THE Fianna Fail leadership battle has been full of surprises. Perhaps the biggest surprise is the newest -- that the man most damaged by it may be Brian Lenihan. Yet that is the immediate conclusion to be drawn from the Taoiseach's victory in last night's confidence vote.
As someone once said of university politics, the contests are so bitter because the stakes are so low. That would not usually be the case with the leadership of Fianna Fail, but this time an election is only weeks away and the dominant Irish political party faces something close to destruction.
If that happens, Mr Cowen will be gone, despite his impressive tactical win. In such circumstances, one wonders what was the point of it all. Whatever the purpose was, who did what in this heave may well have a considerable bearing on who does succeed Mr Cowen in a couple of months' time.
It has been a remarkable political achievement for Mr Lenihan to be seen as a potential leader of the party, having been the Finance Minister who had to bring in a series of Budgets, each of which could qualify for the well-worn description, toughest in the history of the state.
But Mr Lenihan succeeded in squaring this circle. Like others, however, he underestimated the fighting qualities of Brian Cowen. More than TDs have been surprised by his performance in the leadership battle. That, however, is part of the problem. He is clearly much more comfortable and adept in party affairs -- even unpleasant ones -- than he is in leading the country.
His challengers appear to have been thrown into confusion when it became clear that Mr Cowen might have enough support in the parliamentary party to carry on. Micheal Martin decided to oppose Mr Cowen's leadership but remain in the Cabinet. It is to his credit that he did so publicly but this strange way of going about things will put a question mark over his leadership qualities.
Mr Lenihan said nothing until yesterday, when he declared that he would support Mr Cowen. Unfortunately, a number of TDs -- as well as political journalists -- formed the distinct impression that, not only was the Finance Minister not supporting the Taoiseach, but that he would mount his own challenge. That turned what had been a remarkably civilised affair into a more typically bitter battle.
In these circumstances, Mr Lenihan's claim that he was busy on affairs of state, while plausible in itself, is of little avail. When the vacancy does arise, he may have lost supporters he would have counted upon. Mary Hanafin has largely stayed out of the fray, but may have stayed out too much.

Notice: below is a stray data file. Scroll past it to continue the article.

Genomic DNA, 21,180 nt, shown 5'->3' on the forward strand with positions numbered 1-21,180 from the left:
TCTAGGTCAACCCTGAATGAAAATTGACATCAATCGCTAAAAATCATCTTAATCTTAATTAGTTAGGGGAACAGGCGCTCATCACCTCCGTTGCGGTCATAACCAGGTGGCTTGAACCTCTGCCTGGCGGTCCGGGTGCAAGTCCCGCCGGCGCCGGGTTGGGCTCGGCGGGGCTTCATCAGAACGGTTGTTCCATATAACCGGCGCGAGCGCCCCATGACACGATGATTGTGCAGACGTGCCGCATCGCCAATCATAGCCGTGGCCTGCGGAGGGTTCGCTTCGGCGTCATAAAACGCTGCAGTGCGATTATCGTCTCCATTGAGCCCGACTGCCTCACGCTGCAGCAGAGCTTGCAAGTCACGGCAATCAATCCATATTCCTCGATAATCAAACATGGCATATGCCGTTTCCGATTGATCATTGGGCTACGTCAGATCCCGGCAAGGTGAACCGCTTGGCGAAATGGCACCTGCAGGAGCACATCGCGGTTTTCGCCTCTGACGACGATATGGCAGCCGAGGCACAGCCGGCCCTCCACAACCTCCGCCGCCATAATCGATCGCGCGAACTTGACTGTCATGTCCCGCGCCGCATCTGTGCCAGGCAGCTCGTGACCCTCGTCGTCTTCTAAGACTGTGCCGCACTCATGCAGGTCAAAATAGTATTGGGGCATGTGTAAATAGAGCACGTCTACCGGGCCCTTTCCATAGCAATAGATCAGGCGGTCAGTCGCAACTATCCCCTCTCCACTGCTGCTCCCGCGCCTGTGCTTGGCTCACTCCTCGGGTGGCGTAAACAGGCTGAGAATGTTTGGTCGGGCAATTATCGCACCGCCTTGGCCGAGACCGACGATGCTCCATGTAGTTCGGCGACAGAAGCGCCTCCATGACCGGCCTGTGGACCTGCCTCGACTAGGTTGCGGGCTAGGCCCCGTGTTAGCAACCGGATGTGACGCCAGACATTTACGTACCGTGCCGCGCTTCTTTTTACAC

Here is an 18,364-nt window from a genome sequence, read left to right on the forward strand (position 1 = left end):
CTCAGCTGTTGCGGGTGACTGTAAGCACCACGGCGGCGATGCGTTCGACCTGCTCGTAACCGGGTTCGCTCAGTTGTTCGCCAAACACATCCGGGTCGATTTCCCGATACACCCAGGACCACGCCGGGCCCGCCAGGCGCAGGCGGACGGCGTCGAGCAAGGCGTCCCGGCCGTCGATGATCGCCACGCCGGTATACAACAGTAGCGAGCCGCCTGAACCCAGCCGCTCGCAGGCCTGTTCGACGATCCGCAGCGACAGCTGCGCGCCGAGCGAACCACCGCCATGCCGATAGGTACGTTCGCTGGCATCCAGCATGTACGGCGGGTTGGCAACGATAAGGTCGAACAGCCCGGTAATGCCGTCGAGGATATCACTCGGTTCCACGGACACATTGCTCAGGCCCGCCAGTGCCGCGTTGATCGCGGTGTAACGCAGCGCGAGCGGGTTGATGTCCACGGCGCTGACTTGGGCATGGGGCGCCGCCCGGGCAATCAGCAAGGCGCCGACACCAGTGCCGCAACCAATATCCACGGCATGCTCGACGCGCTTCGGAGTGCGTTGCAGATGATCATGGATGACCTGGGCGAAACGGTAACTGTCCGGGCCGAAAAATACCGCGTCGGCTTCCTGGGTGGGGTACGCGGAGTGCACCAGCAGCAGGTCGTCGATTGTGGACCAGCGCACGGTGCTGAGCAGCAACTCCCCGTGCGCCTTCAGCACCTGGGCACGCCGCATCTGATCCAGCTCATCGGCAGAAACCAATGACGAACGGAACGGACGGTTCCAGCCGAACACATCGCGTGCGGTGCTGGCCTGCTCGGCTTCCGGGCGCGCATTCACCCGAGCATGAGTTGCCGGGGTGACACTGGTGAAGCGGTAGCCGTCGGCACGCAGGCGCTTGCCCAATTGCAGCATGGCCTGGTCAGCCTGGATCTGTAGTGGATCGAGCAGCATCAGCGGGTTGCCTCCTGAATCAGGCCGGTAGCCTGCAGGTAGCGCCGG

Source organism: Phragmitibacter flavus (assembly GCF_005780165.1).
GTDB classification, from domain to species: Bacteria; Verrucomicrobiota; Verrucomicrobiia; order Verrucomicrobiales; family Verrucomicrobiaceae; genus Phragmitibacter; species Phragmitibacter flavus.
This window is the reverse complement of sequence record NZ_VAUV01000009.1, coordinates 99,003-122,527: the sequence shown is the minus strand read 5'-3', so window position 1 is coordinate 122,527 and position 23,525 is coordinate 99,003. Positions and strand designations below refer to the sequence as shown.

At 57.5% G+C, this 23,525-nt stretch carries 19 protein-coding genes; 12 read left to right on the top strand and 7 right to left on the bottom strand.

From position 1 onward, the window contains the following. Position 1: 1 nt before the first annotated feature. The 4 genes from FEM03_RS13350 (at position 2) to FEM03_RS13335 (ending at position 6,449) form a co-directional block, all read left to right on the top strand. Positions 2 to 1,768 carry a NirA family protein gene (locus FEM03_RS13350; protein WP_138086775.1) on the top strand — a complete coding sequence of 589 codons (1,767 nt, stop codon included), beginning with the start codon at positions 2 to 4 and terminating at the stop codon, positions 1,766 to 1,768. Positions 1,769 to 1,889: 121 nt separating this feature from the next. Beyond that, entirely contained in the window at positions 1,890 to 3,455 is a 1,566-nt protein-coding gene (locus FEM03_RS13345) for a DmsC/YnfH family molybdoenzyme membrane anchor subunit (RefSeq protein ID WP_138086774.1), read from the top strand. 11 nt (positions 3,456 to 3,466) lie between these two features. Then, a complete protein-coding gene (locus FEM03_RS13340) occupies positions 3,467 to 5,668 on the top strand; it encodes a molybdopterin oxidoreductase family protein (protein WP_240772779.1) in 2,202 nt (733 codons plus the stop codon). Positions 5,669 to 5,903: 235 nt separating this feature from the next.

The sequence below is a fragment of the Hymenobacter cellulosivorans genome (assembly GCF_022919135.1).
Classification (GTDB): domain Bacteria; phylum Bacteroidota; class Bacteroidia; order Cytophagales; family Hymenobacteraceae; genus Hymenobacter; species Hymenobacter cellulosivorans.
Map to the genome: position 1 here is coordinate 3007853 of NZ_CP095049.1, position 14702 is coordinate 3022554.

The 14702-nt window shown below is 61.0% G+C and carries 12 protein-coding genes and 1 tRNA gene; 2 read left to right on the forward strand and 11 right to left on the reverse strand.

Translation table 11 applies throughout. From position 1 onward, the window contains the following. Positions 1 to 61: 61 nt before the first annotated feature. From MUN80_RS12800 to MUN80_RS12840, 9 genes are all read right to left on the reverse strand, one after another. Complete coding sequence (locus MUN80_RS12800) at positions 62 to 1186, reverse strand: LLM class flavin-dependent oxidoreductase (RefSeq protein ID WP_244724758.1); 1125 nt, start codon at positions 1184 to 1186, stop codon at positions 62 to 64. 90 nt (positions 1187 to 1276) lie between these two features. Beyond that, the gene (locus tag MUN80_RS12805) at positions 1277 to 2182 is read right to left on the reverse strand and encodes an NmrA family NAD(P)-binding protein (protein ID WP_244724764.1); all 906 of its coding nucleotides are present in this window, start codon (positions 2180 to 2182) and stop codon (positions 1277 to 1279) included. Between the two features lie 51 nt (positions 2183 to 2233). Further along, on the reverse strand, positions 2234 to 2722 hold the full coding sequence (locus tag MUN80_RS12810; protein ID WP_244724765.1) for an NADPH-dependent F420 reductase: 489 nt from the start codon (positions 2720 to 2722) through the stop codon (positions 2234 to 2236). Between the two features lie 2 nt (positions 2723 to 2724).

The affairs of state cannot be ignored in all of this. It is an irony that, if Ireland did not have the EU/IMF funds, the major governing party could not afford the luxury of such squabbling, because of the effect it would have on efforts to borrow in the markets.
But the bailout funds are paid only every three months and the paymasters will expect that none of this affects the programme agreed with them. That includes the passage of the Finance Bill. The Government seems already to have been distracted from this task, while the Labour Party's no-confidence motion assumes that the Government can fall, and the Bill be buried and resurrected after an election, without any adverse consequences.
They may be right, but they are running a risk both for the country and themselves. If political instability led to a funding crisis, Labour would get the blame just as a new government was taking office.
With the opinion polls so overwhelming, it is difficult to fathom why the politicians are behaving as they are. It is clearly in the national interest that the Bill be dealt with as quickly as possible, and a general election held immediately afterwards.
Perhaps they cannot really believe what the polls are saying. In some ways, that would be understandable. It seems the only explanation for why the politicians could not reach a consensus on how to arrange an orderly transfer of power which would not put the economy at further risk.
One thing the opinion polls are saying is that, in this crisis, people want their politicians to rise above the usual petty warfare. So far, they have been disappointed.